BELIEVING ISN’T EASY: Wrestling with Scripture #7
The Bible contains many amazing statements—none greater than the promise of eternal life for those who believe. “Believe in the Lord Jesus, and you will be saved ..." Acts 16:31), “Truly, truly I say to you, he who believes has eternal life” (John 6:47), and of course, John 3:16: “For God so loved the world that He gave His only begotten Son, that whoever believes in Him should not perish but have everlasting life.”
With eternal life at stake, it’s crucial to understand what it means to believe. Webster’s definition is “to accept something as true.” Many people say they believe there’s a God and, therefore, assume they’ll go to heaven, but remember what Jesus’ own brother said: “You believe that there is one God. Good! Even the demons believe that—and shudder,” (James 2:19). Clearly, saving belief is far more than an intellectual acceptance of God’s existence or even Jesus’ death on the cross.
The word translated “believe” in the NT is pistĕuō and can also mean “to entrust oneself to.” The noun form of this verb means “faith, conviction, or reliance.” Biblical belief encompasses both the mind and the heart—our intellect and our emotions. Let’s look at some verses to expand our idea of what it means to believe.
1 John 5:13 says: “I write these things to you who believe in the name of the Son of God, so that you may know that you have eternal life.” We discussed why names are important to God in a previous post. Jesus’ name is Yeshua which means “Yahweh saves.” To believe in His name, is to have full confidence that He is who He says He is—Savior and Lord.
Romans 4:3 says: “And Abraham believed God, and it was credited to him as righteousness.” Abraham’s faith went beyond a simple awareness of God’s existence. Abraham believed God was sovereign and able to do what He said He would. He trusted God’s character. He knew God was Holy and could not lie, so he was certain God would keep His promises—no matter the circumstances or his own lack of understanding. Abraham was willing to sacrifice Isaac because he believed God when He said He was going to make a people and a great nation through Isaac’s descendants, just as Noah built an ark without ever having seen rain because he believed God when He said He was going to send a flood. Believing requires trust.
“And without faith it is impossible to please God, because anyone who comes to Him must believe that He exists, and that He rewards those who earnestly seek Him,” (Heb 11:6). Hungering after God seems to be an integral part of belief. Scripture promises He will reward those who seek Him through heartfelt prayer and careful study of the Word.
“Repent and believe the good news,” (Mark 1:15). Repentance requires that we agree with God about the wrongness of sin and turn from it, and for that, we need a clear idea of God’s standards. To believe in the good news (the Gospel) and truly understand the reason for Jesus’ sacrifice, we need to grasp the entire story arc of Scripture from Genesis to Revelation.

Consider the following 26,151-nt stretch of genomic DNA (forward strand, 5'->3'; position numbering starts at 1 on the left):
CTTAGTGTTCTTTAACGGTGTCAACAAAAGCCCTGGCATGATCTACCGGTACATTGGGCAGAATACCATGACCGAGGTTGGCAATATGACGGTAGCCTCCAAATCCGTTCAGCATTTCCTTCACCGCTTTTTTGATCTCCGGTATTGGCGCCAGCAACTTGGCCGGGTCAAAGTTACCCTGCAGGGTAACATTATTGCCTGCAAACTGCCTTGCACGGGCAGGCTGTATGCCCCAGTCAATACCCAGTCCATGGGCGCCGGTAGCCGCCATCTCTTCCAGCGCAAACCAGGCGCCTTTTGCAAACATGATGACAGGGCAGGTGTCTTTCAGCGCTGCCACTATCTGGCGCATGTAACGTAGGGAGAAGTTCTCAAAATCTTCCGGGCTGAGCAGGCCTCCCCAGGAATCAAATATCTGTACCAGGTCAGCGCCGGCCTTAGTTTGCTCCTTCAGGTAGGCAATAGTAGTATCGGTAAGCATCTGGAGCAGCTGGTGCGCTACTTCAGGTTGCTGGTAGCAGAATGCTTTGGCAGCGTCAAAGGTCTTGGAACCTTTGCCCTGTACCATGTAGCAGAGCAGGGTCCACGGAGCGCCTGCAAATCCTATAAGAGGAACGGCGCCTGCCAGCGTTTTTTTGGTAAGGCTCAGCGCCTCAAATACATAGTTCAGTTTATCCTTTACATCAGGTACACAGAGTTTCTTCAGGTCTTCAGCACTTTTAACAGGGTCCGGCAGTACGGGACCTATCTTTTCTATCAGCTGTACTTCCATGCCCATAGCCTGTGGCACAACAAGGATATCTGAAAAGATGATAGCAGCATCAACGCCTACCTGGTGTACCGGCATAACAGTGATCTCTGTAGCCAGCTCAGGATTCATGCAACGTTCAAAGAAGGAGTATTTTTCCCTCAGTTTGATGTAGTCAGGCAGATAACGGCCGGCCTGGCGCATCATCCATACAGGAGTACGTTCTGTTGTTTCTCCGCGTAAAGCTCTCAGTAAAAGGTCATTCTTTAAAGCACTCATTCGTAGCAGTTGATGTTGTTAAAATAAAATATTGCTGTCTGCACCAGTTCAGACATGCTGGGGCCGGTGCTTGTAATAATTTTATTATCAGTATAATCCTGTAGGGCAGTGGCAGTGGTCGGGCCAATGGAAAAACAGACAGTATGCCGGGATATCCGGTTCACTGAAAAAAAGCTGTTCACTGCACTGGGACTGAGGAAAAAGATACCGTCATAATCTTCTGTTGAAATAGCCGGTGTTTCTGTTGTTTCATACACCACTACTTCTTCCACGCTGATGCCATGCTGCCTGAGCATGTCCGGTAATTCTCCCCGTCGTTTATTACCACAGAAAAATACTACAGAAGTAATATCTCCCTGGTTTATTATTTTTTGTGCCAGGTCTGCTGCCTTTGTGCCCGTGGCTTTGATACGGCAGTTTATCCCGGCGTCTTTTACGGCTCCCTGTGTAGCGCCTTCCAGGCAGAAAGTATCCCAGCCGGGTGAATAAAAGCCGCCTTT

“If you declare with your mouth, ‘Jesus is Lord,’ and believe in your heart that God raised Him from the dead, you will be saved,” (Romans 10:9). Believing in the Lord involves proclamation. Those of us who claim the name of Christ should be eager and honored to share that truth with others. Contrary to popular Christian music, God did not save us because His existence lacked something we could provide. He didn’t even save us so we could go to heaven. He saved us for His purposes and entrusted us with a vital mission: to bring Him glory and to win lost souls for His kingdom.
Luke 6:46 says, “Why do you call me, ‘Lord, Lord,’ and not do what I say?” In the Bible, when the word pistĕuō is preceded by “not” (those who do not believe) the meaning is generally disobedience, so belief/faith requires obedience. We might skim the ten commandments and feel we’re okay in the obedience department, but let’s look at just the first two. (Luther’s catechism aside, many denominations consider “You shall not make for yourself an idol,” (Ex 20:4) as the second commandment and combine the two prohibitions against coveting (Ex 20:17) into the tenth). Regardless of our take, if we consider the things to which we devote more of our affections, time, and energies than we do to God (politics, sports teams, tv, social media, etc.), we’re probably all guilty of constructing “other gods” or “idols.”
If that isn’t convicting enough, the Bible is full of verses stated in the imperative, which render each one our additional marching orders. Commands such as: “Love your enemies,” “Do not love the world or the things of the world,” and “Forgive one another.” Directives like “Stop sinning,” “Be holy as I am holy,” and “… take up [your] cross and follow me.” It’s obvious from even this handful of quotes that we all disobey on a daily basis.
Biblical belief isn’t as easy as we’d like to think, but—Praise God!—we are blessed with a merciful and forgiving Savior. We should pray often the seemingly paradoxical words of Mark 9:24: “Lord, I believe; help my unbelief!”